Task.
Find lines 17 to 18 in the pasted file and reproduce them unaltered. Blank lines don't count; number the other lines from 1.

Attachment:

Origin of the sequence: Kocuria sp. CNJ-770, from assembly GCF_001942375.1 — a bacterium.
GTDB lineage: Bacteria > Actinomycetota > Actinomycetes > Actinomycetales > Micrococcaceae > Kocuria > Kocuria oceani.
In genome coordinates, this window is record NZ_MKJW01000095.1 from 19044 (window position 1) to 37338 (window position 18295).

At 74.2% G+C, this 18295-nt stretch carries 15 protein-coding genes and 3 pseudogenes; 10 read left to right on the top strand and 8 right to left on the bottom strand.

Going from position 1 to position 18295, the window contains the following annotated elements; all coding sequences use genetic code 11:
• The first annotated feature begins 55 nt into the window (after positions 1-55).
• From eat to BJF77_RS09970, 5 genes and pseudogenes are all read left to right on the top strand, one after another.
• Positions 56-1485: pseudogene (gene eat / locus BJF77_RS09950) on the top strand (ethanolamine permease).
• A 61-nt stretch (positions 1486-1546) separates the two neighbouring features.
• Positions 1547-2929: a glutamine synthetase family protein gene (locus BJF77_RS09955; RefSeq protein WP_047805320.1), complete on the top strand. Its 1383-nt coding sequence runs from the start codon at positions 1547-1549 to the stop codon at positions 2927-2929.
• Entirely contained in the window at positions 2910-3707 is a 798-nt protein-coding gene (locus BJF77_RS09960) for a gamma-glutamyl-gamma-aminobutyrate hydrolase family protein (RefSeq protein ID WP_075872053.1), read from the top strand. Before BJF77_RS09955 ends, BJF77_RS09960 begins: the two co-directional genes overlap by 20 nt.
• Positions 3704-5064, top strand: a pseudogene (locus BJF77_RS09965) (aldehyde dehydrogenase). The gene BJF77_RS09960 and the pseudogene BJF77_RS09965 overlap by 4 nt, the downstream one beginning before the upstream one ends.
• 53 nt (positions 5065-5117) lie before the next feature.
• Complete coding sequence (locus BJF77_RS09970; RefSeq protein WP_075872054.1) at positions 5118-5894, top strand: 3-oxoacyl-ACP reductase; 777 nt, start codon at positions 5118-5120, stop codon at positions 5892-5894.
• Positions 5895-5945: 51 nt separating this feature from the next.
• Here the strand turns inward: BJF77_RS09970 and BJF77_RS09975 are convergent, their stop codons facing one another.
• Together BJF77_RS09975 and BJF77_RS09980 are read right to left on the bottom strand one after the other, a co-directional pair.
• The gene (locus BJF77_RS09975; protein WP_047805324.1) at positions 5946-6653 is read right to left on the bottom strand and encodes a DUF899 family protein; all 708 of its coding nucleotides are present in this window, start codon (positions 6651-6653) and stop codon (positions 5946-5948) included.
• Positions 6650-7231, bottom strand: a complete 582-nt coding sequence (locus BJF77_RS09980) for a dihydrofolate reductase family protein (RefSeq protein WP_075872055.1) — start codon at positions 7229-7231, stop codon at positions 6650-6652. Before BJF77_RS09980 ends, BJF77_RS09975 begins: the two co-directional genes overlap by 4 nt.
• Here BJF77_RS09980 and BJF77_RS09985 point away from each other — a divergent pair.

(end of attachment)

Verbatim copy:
• Together BJF77_RS09975 and BJF77_RS09980 are read right to left on the bottom strand one after the other, a co-directional pair.
• The gene (locus BJF77_RS09975; protein WP_047805324.1) at positions 5946-6653 is read right to left on the bottom strand and encodes a DUF899 family protein; all 708 of its coding nucleotides are present in this window, start codon (positions 6651-6653) and stop codon (positions 5946-5948) included.